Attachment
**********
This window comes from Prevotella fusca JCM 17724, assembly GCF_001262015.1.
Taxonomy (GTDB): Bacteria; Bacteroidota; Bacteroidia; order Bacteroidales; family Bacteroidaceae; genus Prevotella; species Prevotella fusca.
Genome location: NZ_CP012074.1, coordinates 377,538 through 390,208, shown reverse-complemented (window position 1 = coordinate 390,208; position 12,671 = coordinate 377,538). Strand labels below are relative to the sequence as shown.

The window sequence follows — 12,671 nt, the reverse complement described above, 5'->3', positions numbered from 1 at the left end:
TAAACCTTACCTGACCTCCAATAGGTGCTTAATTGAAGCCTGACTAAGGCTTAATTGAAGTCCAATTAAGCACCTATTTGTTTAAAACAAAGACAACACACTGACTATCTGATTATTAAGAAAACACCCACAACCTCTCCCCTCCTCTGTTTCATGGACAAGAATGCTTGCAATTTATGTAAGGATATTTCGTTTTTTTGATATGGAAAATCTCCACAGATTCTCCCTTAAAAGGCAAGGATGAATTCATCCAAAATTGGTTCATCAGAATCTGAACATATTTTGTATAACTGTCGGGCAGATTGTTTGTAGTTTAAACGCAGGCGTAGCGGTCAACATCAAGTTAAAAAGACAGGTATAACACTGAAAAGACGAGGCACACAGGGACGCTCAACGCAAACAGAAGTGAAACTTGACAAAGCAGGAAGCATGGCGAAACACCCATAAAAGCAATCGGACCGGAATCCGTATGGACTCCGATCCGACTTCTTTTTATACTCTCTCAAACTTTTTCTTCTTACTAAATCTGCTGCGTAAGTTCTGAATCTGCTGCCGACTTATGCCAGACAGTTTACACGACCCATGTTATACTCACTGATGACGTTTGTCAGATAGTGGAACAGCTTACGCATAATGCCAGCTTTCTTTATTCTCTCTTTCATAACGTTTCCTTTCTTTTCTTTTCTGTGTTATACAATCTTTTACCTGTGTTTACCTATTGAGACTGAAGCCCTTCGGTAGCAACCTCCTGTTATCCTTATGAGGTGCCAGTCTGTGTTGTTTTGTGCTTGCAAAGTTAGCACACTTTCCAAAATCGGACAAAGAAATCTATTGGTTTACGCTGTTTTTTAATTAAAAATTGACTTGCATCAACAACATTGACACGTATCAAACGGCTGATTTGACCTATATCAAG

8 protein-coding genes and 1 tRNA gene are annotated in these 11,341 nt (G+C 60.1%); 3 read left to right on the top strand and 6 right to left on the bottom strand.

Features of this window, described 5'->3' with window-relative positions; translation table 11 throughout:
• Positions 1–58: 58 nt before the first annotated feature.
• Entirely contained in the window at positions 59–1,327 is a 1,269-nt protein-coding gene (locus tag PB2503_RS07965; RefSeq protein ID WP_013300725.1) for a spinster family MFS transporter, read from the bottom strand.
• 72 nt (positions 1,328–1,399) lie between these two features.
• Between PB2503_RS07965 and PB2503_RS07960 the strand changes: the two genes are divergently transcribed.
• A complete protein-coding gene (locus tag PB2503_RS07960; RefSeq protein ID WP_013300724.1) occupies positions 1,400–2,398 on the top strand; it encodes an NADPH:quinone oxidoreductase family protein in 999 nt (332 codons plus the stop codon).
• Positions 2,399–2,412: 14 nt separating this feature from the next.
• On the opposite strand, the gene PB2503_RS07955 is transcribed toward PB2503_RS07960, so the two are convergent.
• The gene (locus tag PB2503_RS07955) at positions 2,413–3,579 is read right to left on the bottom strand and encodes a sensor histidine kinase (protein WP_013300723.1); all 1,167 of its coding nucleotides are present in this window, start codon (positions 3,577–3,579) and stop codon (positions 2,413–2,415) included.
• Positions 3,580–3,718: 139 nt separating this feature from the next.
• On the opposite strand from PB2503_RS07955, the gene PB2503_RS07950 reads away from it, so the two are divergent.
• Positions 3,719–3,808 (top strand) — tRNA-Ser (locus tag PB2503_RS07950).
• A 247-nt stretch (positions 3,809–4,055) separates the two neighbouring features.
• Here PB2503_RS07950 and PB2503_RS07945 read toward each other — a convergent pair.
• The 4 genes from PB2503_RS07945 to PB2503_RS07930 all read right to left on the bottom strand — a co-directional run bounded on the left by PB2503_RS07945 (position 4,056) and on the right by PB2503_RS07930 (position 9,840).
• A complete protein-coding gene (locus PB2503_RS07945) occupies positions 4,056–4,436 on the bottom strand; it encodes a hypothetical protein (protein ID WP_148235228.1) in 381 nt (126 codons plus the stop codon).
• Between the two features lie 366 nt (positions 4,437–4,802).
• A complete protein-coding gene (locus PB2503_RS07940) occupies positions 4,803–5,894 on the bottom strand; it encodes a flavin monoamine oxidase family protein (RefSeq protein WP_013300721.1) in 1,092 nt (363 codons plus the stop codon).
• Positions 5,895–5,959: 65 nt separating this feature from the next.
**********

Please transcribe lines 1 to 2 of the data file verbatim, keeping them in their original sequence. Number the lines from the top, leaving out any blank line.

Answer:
This window comes from Prevotella fusca JCM 17724, assembly GCF_001262015.1.
Taxonomy (GTDB): Bacteria; Bacteroidota; Bacteroidia; order Bacteroidales; family Bacteroidaceae; genus Prevotella; species Prevotella fusca.